It’s something that has been gently and quietly whispered amongst some fans of Chelsea FC, mooted by those who are interested in a wider debate and pondered by the few that question but do not dare to appear publicly treacherous or mutinous. Can Jose Mourinho make Chelsea beautiful?
This six part series will examine Jose Mourinho’s history as one of the most successful coaches of the modern era; intertwine, analyse and chart the Chelsea revolution under owner Roman Abramovich; and explore the answer to the question: Can Jose Mourinho coach a team to be beautiful? To read part one, click here.
Whilst Jose Mourinho was in Italy breaking records and winning titles, Chelsea fans struggled to deal with the loss of such an iconic figure.
In the wake of Mourinho’s departure, Avram Grant, the recently appointed Director of Football, had been given the task of the steering the ship. His lack of UEFA recognised coaching qualifications did nothing to increase his standing with the players or supporters.
Given the negativity surrounding Chelsea and the continued speculation about Grants’ long term future, he was surprisingly issued with a four year contract in December 2007. Despite opposition from fan groups he rallied to get Chelsea to the League Cup final (a 2-1 extra time loss to Tottenham), finished second in the league to Manchester United, and reached the 2008 UEFA Champions League final after beating Liverpool 4-3 on aggregate. In a rain soaked final in Moscow, a John Terry slip when taking the decisive 5th penalty denied Chelsea a first ever win in the competition.
Following Grants sacking just four days after the Final, Chelsea were now on the lookout for another manager. The objective this time was clear; win and win playing well.
Ex-Portugal and Brazil world cup winning manager Luiz Felipe Scolari was recruited and given the task of turning Chelsea into winners again, but to do so with style. Deco was signed from Barcelona for £8 million and scored on his debut against FA Cup holders Portsmouth. The season started brightly but the team soon faded in the winter months. Similar to the previous season, rumours were coming from the camp complaining about the lack of intensity in training and ‘Big Phil’s’ style of management.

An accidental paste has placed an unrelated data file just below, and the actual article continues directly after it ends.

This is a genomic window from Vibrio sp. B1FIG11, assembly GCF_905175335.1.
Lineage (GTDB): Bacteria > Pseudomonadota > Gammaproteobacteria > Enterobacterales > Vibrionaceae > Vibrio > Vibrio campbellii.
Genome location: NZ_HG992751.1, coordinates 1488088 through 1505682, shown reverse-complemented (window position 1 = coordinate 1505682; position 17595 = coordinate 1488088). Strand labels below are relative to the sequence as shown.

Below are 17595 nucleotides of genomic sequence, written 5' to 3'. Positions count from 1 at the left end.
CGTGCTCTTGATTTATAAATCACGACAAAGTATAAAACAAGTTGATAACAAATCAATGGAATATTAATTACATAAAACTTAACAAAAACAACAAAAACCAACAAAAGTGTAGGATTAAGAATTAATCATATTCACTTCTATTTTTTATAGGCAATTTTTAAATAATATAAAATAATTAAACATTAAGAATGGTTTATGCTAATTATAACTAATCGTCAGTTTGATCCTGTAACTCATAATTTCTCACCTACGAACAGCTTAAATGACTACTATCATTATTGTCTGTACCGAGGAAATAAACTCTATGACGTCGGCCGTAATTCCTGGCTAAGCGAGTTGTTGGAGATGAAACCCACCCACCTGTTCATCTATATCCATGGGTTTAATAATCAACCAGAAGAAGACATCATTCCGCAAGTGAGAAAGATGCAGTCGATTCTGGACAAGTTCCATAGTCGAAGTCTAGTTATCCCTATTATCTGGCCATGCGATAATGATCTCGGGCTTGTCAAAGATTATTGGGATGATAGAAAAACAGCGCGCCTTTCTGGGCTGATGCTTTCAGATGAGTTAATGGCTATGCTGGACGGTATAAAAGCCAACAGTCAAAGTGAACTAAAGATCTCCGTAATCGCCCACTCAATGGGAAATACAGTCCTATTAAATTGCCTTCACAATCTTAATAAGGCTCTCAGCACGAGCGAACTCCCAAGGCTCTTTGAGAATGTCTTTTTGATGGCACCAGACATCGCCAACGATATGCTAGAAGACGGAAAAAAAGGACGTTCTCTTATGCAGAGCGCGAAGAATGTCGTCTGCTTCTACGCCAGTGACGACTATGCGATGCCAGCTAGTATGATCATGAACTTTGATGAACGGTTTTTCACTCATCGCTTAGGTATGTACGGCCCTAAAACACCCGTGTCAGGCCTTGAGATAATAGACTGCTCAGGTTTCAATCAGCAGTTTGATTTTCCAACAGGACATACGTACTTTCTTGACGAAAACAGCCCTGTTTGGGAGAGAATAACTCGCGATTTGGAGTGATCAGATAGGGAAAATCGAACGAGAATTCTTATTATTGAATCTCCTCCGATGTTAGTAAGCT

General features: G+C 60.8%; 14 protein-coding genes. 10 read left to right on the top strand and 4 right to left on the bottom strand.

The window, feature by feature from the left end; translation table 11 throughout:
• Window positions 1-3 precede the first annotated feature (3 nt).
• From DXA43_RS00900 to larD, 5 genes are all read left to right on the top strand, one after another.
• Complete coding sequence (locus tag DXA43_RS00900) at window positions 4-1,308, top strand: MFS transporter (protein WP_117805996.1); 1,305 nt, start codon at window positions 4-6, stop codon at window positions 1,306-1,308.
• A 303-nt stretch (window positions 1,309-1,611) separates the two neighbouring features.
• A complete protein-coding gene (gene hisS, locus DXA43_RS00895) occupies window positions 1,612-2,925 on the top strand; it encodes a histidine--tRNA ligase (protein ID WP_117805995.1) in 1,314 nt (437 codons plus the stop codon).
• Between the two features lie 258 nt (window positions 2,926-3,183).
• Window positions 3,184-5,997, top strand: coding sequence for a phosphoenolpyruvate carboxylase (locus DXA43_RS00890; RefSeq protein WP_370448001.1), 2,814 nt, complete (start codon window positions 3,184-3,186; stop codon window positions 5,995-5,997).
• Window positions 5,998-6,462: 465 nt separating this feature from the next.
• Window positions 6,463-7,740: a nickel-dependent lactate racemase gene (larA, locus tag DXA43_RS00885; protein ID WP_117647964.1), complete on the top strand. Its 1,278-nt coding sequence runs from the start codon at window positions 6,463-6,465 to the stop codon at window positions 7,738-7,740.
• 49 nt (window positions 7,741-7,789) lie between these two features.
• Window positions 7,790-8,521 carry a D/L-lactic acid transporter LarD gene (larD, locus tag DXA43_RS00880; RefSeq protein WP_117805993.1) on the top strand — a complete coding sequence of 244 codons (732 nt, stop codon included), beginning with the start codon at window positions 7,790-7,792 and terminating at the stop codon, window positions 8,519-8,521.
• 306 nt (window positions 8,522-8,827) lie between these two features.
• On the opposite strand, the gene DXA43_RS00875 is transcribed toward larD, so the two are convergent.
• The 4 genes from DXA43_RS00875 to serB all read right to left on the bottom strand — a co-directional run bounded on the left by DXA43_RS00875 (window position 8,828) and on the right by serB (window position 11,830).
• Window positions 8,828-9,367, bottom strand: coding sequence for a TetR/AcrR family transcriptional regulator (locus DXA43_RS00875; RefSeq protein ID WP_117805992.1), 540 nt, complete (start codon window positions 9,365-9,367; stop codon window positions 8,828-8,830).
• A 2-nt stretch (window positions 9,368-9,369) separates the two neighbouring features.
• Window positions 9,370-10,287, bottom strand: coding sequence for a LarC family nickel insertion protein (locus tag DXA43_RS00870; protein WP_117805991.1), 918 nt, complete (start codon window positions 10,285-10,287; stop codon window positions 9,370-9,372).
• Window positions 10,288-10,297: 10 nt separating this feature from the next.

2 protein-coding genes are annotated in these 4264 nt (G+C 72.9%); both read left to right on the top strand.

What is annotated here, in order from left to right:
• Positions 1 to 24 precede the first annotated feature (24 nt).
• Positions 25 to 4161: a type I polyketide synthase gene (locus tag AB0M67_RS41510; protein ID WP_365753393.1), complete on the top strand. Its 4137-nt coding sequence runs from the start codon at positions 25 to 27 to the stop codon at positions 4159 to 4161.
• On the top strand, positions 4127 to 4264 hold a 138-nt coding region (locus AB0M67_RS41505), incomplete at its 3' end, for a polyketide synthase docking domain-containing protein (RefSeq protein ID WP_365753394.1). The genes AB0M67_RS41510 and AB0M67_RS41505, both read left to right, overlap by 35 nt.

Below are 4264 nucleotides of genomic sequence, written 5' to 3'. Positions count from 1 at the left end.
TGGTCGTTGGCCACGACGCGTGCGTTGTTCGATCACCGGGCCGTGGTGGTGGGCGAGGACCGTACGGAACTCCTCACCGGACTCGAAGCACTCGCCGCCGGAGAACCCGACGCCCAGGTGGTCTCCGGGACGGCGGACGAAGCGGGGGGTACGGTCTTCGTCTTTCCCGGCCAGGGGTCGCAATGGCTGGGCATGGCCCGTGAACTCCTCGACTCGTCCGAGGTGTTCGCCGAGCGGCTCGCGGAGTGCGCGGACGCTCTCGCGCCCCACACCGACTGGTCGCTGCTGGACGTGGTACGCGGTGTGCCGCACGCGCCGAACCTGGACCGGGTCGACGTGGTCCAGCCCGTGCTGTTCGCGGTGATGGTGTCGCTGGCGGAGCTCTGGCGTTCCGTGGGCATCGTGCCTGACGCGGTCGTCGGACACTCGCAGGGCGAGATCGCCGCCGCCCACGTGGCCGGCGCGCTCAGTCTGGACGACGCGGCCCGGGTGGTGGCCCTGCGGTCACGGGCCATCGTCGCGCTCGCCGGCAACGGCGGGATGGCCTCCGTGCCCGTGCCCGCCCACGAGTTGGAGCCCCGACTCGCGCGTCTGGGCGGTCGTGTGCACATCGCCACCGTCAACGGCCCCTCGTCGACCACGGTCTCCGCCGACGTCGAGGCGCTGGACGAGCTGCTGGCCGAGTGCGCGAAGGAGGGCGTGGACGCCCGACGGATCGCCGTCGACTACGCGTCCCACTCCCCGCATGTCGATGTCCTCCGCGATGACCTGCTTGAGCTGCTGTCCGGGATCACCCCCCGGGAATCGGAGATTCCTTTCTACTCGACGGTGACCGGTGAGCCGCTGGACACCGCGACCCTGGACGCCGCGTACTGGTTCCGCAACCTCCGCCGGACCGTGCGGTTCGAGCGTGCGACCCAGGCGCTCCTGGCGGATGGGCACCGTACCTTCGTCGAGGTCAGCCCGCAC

On February 9th 2009 the club dismissed Scolari due to “concerns about recent results.” Guus Hiddink became the fourth man in charge in less than two years and led Chelsea to an FA Cup triumph over Everton, and the infamous semi-final of the Champions league against Barcelona.
Despite the fans calling for Guus Hidink to extend his tenure as boss he showed he was a man of his word and returned to the Russian FA to continue as their Head Coach.
Given how close Chelsea FC had come to winning the Champions League in 2008 and 2009, the pursuit of Carlo Ancelotti had all the hallmarks of a being a solid appointment. A winner as a player with Milan and Roma, he had gone on to coach AC Milan to Serie A titles as well as two Champions League wins in 2003 and 2007.
Ancelotti was a successful and popular appointment. After the era of Jose Mourinho and his siege mentality, the Italians’ calm approach to press conferences and friendly demeanour made the public warm to Chelsea. He immediately made a winning start beating Manchester United in the 2009 Community Shield.
Despite the loss to Mourinho’s Inter Milan in the Champions league knockout phase, Ancelotti secured Chelsea’s first ever League and Cup double. In doing so Chelsea broke the Premier League goal scoring record by hitting an incredible 103 goals in just 38 games. They secured the title on the final day with an 8-0 thumping of Wigan at Stamford Bridge. The Ancelotti brand of football was open and free flowing, with the team scoring plenty of goals in the process.
The only thing missing now for Chelsea and owner Roman Abramovich was the Champions League.
In Part III we take a look at Jose Mourinho’s adventures in charge of the world’s biggest club; Real Madrid.
Main Photo: BARNSLEY, UNITED KINGDOM – MARCH 08: Michael Ballack of Chelsea appeals during the FA Cup sponsored by E.ON 6th Round match between Barnsley and Chelsea at Oakwell on March 8, 2008 in Barnsley, England. (Photo by Mike Hewitt/Getty Images)